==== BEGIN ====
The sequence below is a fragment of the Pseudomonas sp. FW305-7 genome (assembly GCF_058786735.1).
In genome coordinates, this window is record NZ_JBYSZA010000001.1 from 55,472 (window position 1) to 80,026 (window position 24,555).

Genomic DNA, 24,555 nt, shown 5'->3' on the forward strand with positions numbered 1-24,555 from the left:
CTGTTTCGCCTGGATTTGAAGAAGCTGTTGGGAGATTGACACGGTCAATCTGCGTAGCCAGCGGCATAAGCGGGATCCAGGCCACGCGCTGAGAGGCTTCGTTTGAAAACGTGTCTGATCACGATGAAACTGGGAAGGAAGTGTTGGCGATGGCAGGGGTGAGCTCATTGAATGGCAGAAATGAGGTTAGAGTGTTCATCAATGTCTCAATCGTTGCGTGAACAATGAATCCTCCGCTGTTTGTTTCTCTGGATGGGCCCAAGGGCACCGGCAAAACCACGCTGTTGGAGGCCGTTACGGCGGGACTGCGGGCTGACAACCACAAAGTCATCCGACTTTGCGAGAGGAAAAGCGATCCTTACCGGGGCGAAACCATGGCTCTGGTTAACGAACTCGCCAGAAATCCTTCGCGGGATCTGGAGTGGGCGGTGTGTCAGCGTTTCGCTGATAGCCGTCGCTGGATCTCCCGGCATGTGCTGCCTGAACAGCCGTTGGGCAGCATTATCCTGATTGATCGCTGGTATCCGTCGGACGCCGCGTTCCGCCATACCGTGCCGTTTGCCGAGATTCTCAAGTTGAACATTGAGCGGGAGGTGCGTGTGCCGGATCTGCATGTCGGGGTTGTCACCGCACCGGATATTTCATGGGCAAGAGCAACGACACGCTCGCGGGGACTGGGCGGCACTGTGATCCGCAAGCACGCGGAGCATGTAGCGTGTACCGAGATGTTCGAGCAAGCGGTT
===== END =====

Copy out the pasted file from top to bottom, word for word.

The sequence below is a fragment of the Pseudomonas sp. FW305-7 genome (assembly GCF_058786735.1).
In genome coordinates, this window is record NZ_JBYSZA010000001.1 from 55,472 (window position 1) to 80,026 (window position 24,555).

Genomic DNA, 24,555 nt, shown 5'->3' on the forward strand with positions numbered 1-24,555 from the left:
CTGTTTCGCCTGGATTTGAAGAAGCTGTTGGGAGATTGACACGGTCAATCTGCGTAGCCAGCGGCATAAGCGGGATCCAGGCCACGCGCTGAGAGGCTTCGTTTGAAAACGTGTCTGATCACGATGAAACTGGGAAGGAAGTGTTGGCGATGGCAGGGGTGAGCTCATTGAATGGCAGAAATGAGGTTAGAGTGTTCATCAATGTCTCAATCGTTGCGTGAACAATGAATCCTCCGCTGTTTGTTTCTCTGGATGGGCCCAAGGGCACCGGCAAAACCACGCTGTTGGAGGCCGTTACGGCGGGACTGCGGGCTGACAACCACAAAGTCATCCGACTTTGCGAGAGGAAAAGCGATCCTTACCGGGGCGAAACCATGGCTCTGGTTAACGAACTCGCCAGAAATCCTTCGCGGGATCTGGAGTGGGCGGTGTGTCAGCGTTTCGCTGATAGCCGTCGCTGGATCTCCCGGCATGTGCTGCCTGAACAGCCGTTGGGCAGCATTATCCTGATTGATCGCTGGTATCCGTCGGACGCCGCGTTCCGCCATACCGTGCCGTTTGCCGAGATTCTCAAGTTGAACATTGAGCGGGAGGTGCGTGTGCCGGATCTGCATGTCGGGGTTGTCACCGCACCGGATATTTCATGGGCAAGAGCAACGACACGCTCGCGGGGACTGGGCGGCACTGTGATCCGCAAGCACGCGGAGCATGTAGCGTGTACCGAGATGTTCGAGCAAGCGGTT